Article: The spiral bryozoan Terebellaria from the Jurassic of southern England and Normandy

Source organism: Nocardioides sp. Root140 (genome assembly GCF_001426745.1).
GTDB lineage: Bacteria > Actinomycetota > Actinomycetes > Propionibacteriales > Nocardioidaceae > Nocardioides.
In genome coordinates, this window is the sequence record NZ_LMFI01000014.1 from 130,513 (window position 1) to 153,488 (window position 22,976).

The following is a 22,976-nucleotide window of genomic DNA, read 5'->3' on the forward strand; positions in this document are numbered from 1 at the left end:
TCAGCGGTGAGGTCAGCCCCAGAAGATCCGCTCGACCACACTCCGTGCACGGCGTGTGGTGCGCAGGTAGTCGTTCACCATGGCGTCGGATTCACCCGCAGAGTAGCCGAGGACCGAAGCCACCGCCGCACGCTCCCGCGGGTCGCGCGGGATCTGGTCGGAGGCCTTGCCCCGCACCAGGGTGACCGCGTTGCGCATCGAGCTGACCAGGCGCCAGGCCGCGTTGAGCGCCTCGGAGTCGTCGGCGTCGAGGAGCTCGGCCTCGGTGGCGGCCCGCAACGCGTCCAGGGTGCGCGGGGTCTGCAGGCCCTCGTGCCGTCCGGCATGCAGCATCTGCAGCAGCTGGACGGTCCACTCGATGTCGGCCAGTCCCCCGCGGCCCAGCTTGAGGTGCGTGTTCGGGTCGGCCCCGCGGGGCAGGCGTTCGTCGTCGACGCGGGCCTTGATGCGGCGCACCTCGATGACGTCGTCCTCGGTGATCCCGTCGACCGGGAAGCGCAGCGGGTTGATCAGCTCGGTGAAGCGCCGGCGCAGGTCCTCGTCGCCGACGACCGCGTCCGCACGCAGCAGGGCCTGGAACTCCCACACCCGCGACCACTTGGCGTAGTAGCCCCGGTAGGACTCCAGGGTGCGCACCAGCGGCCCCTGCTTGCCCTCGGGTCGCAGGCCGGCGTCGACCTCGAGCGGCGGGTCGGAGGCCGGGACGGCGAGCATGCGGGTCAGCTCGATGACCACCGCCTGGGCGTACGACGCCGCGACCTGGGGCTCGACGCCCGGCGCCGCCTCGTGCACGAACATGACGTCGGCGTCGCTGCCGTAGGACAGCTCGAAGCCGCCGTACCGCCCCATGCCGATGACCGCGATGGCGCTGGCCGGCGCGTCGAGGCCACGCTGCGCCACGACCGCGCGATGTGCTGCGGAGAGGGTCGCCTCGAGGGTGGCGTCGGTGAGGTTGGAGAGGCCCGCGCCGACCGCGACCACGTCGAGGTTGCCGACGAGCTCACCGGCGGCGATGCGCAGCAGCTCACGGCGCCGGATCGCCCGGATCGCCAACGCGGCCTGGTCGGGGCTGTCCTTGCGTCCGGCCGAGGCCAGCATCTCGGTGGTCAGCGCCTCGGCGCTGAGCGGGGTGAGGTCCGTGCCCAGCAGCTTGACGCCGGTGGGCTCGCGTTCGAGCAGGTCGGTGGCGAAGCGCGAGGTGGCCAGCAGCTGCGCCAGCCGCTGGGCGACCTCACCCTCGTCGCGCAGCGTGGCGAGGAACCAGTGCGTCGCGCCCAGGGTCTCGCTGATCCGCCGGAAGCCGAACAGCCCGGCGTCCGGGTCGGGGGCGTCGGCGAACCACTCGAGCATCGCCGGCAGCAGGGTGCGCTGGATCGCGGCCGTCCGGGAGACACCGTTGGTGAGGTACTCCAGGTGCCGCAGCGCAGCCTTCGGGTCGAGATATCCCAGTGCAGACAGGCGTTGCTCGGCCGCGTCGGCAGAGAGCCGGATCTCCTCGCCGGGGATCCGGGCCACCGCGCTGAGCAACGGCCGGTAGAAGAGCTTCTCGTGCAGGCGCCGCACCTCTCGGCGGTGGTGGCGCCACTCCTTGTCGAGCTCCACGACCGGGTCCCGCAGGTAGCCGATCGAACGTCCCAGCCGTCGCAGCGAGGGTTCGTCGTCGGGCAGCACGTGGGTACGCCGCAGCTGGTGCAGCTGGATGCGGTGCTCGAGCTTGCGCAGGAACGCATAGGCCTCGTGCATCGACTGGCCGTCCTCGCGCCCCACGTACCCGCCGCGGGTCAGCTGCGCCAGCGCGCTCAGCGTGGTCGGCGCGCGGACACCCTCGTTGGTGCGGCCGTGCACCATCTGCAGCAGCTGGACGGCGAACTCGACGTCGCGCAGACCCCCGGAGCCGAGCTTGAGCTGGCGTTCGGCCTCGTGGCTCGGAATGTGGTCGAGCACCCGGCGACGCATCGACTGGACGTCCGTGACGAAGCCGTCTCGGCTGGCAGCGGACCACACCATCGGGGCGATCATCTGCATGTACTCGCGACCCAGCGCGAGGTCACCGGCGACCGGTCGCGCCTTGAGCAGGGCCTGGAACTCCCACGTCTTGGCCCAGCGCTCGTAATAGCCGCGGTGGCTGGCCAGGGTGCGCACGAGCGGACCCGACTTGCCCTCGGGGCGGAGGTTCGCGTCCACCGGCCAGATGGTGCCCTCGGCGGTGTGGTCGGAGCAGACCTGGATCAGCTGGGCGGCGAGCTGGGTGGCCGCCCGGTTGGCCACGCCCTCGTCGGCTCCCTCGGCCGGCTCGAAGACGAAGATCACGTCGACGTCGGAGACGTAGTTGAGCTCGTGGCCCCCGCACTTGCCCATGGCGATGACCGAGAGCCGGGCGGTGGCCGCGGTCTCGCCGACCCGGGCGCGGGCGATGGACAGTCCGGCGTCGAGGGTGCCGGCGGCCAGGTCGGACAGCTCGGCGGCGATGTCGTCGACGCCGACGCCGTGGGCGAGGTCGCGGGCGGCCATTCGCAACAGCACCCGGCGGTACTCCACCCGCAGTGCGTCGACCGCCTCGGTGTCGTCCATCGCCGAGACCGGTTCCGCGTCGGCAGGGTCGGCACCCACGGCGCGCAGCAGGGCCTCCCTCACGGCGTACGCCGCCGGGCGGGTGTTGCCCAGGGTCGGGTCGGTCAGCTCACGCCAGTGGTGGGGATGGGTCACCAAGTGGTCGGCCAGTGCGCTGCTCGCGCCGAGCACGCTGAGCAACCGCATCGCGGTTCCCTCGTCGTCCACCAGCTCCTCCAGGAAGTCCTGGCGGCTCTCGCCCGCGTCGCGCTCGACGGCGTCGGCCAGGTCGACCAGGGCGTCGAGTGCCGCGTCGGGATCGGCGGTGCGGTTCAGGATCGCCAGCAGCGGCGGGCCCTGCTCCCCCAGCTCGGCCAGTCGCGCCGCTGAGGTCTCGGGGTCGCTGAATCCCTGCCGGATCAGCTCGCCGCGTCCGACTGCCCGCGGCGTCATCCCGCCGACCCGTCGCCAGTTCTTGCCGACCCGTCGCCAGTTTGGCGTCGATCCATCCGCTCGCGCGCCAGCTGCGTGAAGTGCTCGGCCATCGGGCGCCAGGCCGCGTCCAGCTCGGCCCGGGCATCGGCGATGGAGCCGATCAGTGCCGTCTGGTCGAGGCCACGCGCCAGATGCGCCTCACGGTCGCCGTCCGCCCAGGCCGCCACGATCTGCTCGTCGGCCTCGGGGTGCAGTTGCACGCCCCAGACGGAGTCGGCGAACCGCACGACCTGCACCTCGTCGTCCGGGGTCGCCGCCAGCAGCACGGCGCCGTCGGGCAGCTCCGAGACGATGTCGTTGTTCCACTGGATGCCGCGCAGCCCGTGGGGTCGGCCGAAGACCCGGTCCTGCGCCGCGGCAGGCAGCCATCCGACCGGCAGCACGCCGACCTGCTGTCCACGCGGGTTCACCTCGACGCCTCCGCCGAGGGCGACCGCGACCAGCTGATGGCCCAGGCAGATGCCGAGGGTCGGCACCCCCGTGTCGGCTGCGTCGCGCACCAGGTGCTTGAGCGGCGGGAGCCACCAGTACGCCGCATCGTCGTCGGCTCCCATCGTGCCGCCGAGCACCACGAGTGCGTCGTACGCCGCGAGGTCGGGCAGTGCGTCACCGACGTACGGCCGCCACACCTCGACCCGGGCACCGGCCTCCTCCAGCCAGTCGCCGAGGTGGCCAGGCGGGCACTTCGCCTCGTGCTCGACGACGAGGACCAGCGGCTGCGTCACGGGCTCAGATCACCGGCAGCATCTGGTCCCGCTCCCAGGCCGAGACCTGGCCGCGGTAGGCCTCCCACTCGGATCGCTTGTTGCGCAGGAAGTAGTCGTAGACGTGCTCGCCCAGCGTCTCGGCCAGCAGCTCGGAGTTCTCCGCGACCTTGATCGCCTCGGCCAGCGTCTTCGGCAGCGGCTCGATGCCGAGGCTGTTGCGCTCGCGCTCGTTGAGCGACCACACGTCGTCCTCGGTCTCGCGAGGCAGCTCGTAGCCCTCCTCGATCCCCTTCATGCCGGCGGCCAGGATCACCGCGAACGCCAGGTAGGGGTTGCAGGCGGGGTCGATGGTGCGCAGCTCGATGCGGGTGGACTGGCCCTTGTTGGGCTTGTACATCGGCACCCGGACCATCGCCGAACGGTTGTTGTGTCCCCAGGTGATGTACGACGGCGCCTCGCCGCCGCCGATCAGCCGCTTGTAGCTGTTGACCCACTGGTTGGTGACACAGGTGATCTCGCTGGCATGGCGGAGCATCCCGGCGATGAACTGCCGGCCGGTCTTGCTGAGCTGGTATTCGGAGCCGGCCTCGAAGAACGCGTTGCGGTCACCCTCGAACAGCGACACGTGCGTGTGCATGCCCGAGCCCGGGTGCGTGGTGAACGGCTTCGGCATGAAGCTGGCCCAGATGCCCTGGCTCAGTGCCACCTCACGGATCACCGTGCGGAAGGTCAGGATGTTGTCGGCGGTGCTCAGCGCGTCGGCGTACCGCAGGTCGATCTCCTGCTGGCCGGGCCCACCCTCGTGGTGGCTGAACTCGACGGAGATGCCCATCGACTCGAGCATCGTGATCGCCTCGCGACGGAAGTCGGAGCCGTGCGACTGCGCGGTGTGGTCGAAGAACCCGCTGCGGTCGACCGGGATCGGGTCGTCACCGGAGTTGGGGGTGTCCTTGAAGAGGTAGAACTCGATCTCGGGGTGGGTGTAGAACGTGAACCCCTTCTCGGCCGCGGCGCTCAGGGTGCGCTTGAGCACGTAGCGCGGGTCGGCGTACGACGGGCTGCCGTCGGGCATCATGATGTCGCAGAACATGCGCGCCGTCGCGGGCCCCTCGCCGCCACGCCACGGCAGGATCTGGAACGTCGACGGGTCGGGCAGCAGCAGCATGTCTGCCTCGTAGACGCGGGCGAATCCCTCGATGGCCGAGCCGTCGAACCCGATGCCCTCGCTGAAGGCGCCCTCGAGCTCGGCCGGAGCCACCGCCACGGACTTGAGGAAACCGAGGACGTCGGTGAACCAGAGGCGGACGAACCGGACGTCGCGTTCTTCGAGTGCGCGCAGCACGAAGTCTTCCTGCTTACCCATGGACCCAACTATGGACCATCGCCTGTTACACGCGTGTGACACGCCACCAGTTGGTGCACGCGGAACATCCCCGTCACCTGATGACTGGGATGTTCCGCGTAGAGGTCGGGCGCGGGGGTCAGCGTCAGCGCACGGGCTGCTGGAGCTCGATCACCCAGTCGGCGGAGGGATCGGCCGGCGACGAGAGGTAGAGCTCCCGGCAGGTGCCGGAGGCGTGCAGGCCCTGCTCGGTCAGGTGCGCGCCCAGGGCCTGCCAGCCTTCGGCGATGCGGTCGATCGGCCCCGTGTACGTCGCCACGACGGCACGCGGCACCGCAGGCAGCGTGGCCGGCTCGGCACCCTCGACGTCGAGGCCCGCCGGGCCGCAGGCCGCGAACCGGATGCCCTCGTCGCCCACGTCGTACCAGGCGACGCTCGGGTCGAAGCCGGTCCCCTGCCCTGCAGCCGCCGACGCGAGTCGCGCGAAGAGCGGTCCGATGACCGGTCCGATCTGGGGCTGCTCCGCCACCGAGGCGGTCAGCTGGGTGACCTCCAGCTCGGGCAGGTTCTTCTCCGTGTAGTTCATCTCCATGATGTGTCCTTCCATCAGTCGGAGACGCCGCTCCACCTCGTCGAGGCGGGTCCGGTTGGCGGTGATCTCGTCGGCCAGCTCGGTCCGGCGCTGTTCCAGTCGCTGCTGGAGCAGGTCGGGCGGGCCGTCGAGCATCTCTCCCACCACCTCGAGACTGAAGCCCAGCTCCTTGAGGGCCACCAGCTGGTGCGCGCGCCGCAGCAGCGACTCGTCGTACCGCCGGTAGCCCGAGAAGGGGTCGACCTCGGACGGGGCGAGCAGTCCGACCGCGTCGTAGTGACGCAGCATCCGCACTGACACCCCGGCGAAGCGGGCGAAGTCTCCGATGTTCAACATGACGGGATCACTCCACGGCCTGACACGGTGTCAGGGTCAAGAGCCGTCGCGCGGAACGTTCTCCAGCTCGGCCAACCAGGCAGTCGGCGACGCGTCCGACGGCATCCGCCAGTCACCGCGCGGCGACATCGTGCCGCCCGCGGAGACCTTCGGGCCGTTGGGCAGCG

Morphological study of the monospecific genus Terebellaria has determined its unusual pattern of colony growth. Erect, almost cylindrical branches possessed an apical growth tip from which endozonal zooids were budded to extend the branch distally. A helico-spiral growth margin or, less commonly, a succession of annular growth margins, arose from the growth tip and progressed towards the colony base by budding exozonal zooids which were directed proximally so that their distal ends were nearer to the colony base than were their proximal ends. Multilamellar overgrowth of earlier-formed parts of the zoarium was thus achieved. Ontogenetic zones of feeding zooids, with open zooecial apertures and peristomes directed obliquely towards the colony base, occupied bands on the branch apex side of each whorl of the helico-spiral growth margin or each annular growth margin. The creation of a colonial water current system is suggested by this distribution of feeding zooids. Branch proliferation occurred by dichotomy at growth tips and also by 'adventitious' branch formation at exozonal growth margins proximal to the growth tip. By successively re-encrusting its erect branches, growth was relatively efficient, the zoarium was continually strengthened, and the establishment of an exogenous epifauna was hindered.